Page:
In a moment of candor, Lombardi released a long statement to the Los Angeles Times, where he said Richards was caught in a “destructive spiral.”
Earlier in the day the Kings and Richards settled on a deal in regards to the team’s attempt to terminate Richards’ contract for a “material breach.”
Los Angeles ended the Richards’ contract on June 29 but never gave a reason as to why.
The decision came after Richards was reportedly stopped while crossing the border from the United States into Canada on June 17 and was questioned about the prescription painkiller Oxycodone. Later the RCMP charged Richards for possession of a controlled substance.
The NHLPA filed a grievance on Richards' behalf to try to push the case to arbitration.
The Kings are on the hook for the $1.32 million recapture penalty of Richards’ salary cap hit for the next five years plus an undisclosed amount as part of the settlement. Richards' deal was for 12 years at $69 million and he had five years and $22 million left on his contract. While the recapture penalty will last for the next five seasons, the settlement will reportedly run until 2031.
Below is the long statement by Lombardi to Lisa Dillman, the LA Times’ Kings beat reporter:
"Without a doubt, the realization of what happened to Mike Richards is the most traumatic episode of my career," "At times, I think that I will never recover from it. It is difficult to trust anyone right now-and you begin to question whether you can trust your own judgment. The only thing I can think of that would be worse would be suspecting your wife of cheating on you for five years and then finding out in fact it was true.
There was a belief the reason the Kings terminated Richards due to a drop in production. He had gone from a player with career highs of 31 goals and 80 points with Philadelphia to a player who only had five goals his final season. Los Angeles traded for Richards in the summer of 2011. His best season came his first year with the Kings when he notched 44 points.
"Anyone close enough to me knows how much I loved Mike Richards. I believed that when I had acquired him, I had found my own Derek Jeter. But the fact is that he was never close to the player that he was after his best seasons in 2008-09 and 2009-10 in Philadelphia. His production dropped 50% and the certain 'it' factor he had was vaporizing in front of me daily. This is a player that in 2010 was instrumental in Canada's gold medal run and by 2014, while still in his prime, was not even in the conversation for making the team."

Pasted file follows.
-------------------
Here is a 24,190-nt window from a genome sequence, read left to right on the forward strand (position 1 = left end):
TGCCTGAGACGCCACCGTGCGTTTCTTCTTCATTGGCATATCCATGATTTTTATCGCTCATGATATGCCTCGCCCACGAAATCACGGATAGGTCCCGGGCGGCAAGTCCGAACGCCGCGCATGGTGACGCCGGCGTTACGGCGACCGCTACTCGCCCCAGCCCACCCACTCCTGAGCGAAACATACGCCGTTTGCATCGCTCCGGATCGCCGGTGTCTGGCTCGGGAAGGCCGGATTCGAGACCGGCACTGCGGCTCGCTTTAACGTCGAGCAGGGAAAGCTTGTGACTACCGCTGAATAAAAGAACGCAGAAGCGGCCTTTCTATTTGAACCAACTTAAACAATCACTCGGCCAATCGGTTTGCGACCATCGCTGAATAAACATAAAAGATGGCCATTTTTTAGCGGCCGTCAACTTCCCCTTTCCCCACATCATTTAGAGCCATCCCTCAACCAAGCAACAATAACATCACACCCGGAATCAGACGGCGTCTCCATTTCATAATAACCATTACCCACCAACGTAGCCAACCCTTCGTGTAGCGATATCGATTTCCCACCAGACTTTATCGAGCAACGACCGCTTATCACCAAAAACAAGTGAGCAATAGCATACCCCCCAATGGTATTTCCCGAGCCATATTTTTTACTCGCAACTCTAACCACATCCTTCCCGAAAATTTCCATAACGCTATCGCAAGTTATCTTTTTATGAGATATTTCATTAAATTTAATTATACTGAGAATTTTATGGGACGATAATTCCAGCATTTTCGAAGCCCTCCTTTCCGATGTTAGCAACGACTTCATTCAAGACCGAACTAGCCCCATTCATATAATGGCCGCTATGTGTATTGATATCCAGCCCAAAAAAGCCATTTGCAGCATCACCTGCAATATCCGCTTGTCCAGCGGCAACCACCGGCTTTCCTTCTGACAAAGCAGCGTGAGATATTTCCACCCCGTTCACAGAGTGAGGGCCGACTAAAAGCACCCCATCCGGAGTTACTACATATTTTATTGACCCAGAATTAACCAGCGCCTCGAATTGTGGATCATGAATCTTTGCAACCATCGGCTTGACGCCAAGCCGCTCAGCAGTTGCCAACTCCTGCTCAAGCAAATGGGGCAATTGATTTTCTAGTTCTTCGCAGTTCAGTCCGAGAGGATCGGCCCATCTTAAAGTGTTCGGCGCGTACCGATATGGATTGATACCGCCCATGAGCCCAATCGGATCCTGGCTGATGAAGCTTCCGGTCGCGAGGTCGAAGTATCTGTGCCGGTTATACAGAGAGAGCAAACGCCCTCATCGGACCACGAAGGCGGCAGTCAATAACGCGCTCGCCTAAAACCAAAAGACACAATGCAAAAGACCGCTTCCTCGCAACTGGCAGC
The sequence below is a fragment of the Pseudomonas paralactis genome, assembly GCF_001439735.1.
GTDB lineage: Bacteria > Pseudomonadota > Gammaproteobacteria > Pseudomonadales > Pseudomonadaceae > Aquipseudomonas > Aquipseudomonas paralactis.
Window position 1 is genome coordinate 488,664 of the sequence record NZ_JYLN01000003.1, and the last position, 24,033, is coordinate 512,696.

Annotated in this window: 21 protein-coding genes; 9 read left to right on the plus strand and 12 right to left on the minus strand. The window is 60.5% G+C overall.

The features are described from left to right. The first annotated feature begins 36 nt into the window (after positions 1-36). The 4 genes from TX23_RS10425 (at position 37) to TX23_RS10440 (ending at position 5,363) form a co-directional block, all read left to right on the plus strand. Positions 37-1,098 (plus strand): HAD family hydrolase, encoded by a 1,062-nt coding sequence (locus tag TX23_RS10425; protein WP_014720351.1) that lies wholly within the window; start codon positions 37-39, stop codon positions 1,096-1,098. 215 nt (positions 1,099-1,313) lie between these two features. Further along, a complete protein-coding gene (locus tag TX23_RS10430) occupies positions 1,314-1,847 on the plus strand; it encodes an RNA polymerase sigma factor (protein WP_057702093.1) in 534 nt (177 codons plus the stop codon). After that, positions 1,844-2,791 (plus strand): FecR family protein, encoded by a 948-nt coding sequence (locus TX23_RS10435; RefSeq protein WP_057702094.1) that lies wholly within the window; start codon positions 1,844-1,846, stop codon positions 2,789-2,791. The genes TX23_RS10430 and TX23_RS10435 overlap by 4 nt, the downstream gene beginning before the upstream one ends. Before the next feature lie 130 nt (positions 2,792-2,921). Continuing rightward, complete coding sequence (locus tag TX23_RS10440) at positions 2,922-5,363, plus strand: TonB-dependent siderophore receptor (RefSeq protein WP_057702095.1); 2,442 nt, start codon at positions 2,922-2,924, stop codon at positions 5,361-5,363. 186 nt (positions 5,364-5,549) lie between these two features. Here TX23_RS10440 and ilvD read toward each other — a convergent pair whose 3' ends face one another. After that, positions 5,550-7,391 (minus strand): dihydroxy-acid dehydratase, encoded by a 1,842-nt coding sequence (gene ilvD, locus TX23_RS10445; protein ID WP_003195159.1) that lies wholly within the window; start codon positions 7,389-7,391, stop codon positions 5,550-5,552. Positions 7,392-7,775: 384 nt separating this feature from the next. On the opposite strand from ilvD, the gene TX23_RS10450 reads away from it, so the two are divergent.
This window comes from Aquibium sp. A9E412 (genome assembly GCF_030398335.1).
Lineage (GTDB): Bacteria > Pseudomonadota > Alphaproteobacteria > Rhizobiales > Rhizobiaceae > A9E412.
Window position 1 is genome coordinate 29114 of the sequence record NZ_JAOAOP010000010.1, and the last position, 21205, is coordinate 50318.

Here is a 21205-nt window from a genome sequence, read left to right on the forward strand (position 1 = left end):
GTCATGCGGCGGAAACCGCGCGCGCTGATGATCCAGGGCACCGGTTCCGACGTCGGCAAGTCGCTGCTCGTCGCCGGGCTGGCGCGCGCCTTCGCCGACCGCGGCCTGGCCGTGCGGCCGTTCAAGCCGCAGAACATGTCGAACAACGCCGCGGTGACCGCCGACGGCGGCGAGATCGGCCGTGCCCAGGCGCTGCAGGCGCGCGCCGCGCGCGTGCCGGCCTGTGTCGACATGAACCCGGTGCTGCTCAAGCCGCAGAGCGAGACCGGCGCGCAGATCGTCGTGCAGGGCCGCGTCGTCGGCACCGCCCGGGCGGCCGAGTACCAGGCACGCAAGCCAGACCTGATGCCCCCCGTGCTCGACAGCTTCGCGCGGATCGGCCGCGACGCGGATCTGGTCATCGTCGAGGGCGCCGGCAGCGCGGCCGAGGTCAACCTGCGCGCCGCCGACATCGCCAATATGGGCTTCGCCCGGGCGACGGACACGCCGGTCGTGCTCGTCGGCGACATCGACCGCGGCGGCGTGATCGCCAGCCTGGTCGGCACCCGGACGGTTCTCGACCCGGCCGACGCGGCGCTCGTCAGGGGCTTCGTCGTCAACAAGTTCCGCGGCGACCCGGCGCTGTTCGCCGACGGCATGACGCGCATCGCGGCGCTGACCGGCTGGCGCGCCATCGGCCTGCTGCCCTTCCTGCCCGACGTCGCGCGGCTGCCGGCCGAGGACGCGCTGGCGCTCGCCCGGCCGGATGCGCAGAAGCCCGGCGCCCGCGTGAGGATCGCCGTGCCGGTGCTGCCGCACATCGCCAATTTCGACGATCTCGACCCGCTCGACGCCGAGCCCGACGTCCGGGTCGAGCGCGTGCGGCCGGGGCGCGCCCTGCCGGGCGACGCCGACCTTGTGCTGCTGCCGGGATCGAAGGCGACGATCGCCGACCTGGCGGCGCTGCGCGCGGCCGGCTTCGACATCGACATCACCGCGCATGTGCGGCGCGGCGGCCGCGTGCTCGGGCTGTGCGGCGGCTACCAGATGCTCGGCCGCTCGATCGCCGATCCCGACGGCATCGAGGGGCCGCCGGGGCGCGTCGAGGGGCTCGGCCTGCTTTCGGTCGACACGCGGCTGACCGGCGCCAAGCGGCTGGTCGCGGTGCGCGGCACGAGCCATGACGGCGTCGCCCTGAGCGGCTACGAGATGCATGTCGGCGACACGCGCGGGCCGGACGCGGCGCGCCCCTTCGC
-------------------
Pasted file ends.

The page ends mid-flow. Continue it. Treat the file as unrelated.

Lombardi met with Richards two summers ago at his home in Kenora, Ontario where Lombardi was convinced to not buy out the rapidly declining forward.
"I tried everything with Mike — meeting with him constantly, sending him to concussion specialists, traveling in the off-season to visit with him at his summer home — and everything failed," Lombardi wrote. "I heard the rumors that Mike might have some off-ice issues, but I refused to believe that they were true despite some obvious signs. The reality is that I was 'played.' My only regret, though, is that I wish Mike had been able to come to me with his problem — and that was the last message I left for him on his cellphone when I learned of the incident and all the history leading up to the incident."
Before this season, the Kings hired Chris Herren to talk to the team about the dangers of drug abuse. They also aligned with the group Peace Over Violence to discuss domestic violence.
"I believe that what happened to Mike Richards is a tragedy and I cannot let it go. My short-term goal is to win championships; my long-term goal is to eventually become more involved with groups studying the changing values that are becoming increasingly evident in sport and their root causes. I certainly believe that Mike Richards must be held accountable for his actions — but when a player who at one time symbolized everything that was special about the sport can become caught in such a destructive spiral, then I believe the institution of sport must begin to examine its level of culpability."
Richards wasn’t the only off-ice problem for LA last year. Defenseman Slava Voynov was arrested and charged for domestic violence against his wife. Forward Jarret Stoll was arrested and charged for drug possession in Las Vegas after the season.
Voynov eventually pled no-contest and decided to depart the United States. Stoll signed as an unrestricted free agent with the New York Rangers.
Lombardi took the blame for Voynov and also said his conversation with Stoll after the arrest was one of the most "gut-wrenching" he'd had with a player.
The 30-year-old Richards is currently an unrestricted free agent and can sign with any team. He has yet to publicly comment on the matter.
- - - - - - -
MORE FROM YAHOO HOCKEY